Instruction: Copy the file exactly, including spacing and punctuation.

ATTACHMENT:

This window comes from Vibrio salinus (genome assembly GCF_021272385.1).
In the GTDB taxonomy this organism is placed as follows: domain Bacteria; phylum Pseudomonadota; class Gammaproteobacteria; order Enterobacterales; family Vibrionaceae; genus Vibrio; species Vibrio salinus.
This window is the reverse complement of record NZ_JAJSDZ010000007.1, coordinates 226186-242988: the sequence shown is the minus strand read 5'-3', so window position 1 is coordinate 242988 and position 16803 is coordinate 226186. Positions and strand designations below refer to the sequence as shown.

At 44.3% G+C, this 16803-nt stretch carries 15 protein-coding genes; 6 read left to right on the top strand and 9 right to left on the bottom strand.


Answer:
This window comes from Vibrio salinus (genome assembly GCF_021272385.1).
In the GTDB taxonomy this organism is placed as follows: domain Bacteria; phylum Pseudomonadota; class Gammaproteobacteria; order Enterobacterales; family Vibrionaceae; genus Vibrio; species Vibrio salinus.
This window is the reverse complement of record NZ_JAJSDZ010000007.1, coordinates 226186-242988: the sequence shown is the minus strand read 5'-3', so window position 1 is coordinate 242988 and position 16803 is coordinate 226186. Positions and strand designations below refer to the sequence as shown.

At 44.3% G+C, this 16803-nt stretch carries 15 protein-coding genes; 6 read left to right on the top strand and 9 right to left on the bottom strand.